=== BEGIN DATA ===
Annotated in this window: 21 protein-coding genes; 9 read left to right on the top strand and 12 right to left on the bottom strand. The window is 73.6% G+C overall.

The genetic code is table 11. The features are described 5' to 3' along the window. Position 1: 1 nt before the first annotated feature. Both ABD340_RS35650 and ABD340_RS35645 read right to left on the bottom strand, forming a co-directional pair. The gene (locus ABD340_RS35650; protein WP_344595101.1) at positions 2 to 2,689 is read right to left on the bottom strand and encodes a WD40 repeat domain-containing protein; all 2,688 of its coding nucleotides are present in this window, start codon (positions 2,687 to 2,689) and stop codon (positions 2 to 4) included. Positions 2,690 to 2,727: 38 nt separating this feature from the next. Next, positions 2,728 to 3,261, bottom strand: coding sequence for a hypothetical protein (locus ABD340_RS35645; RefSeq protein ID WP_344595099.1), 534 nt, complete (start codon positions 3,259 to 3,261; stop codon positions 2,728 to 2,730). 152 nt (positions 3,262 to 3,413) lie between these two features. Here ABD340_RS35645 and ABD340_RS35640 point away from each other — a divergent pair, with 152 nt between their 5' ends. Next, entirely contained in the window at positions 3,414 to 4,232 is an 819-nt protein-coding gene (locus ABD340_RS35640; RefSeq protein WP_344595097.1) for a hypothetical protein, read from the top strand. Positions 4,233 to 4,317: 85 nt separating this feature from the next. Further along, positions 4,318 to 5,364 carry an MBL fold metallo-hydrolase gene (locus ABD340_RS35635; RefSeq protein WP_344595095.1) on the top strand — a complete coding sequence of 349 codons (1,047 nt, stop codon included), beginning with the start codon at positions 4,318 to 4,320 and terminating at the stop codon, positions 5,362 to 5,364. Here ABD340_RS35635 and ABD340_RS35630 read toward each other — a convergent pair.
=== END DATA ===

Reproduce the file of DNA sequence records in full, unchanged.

Annotated in this window: 21 protein-coding genes; 9 read left to right on the top strand and 12 right to left on the bottom strand. The window is 73.6% G+C overall.

The genetic code is table 11. The features are described 5' to 3' along the window. Position 1: 1 nt before the first annotated feature. Both ABD340_RS35650 and ABD340_RS35645 read right to left on the bottom strand, forming a co-directional pair. The gene (locus ABD340_RS35650; protein WP_344595101.1) at positions 2 to 2,689 is read right to left on the bottom strand and encodes a WD40 repeat domain-containing protein; all 2,688 of its coding nucleotides are present in this window, start codon (positions 2,687 to 2,689) and stop codon (positions 2 to 4) included. Positions 2,690 to 2,727: 38 nt separating this feature from the next. Next, positions 2,728 to 3,261, bottom strand: coding sequence for a hypothetical protein (locus ABD340_RS35645; RefSeq protein ID WP_344595099.1), 534 nt, complete (start codon positions 3,259 to 3,261; stop codon positions 2,728 to 2,730). 152 nt (positions 3,262 to 3,413) lie between these two features. Here ABD340_RS35645 and ABD340_RS35640 point away from each other — a divergent pair, with 152 nt between their 5' ends. Next, entirely contained in the window at positions 3,414 to 4,232 is an 819-nt protein-coding gene (locus ABD340_RS35640; RefSeq protein WP_344595097.1) for a hypothetical protein, read from the top strand. Positions 4,233 to 4,317: 85 nt separating this feature from the next. Further along, positions 4,318 to 5,364 carry an MBL fold metallo-hydrolase gene (locus ABD340_RS35635; RefSeq protein WP_344595095.1) on the top strand — a complete coding sequence of 349 codons (1,047 nt, stop codon included), beginning with the start codon at positions 4,318 to 4,320 and terminating at the stop codon, positions 5,362 to 5,364. Here ABD340_RS35635 and ABD340_RS35630 read toward each other — a convergent pair.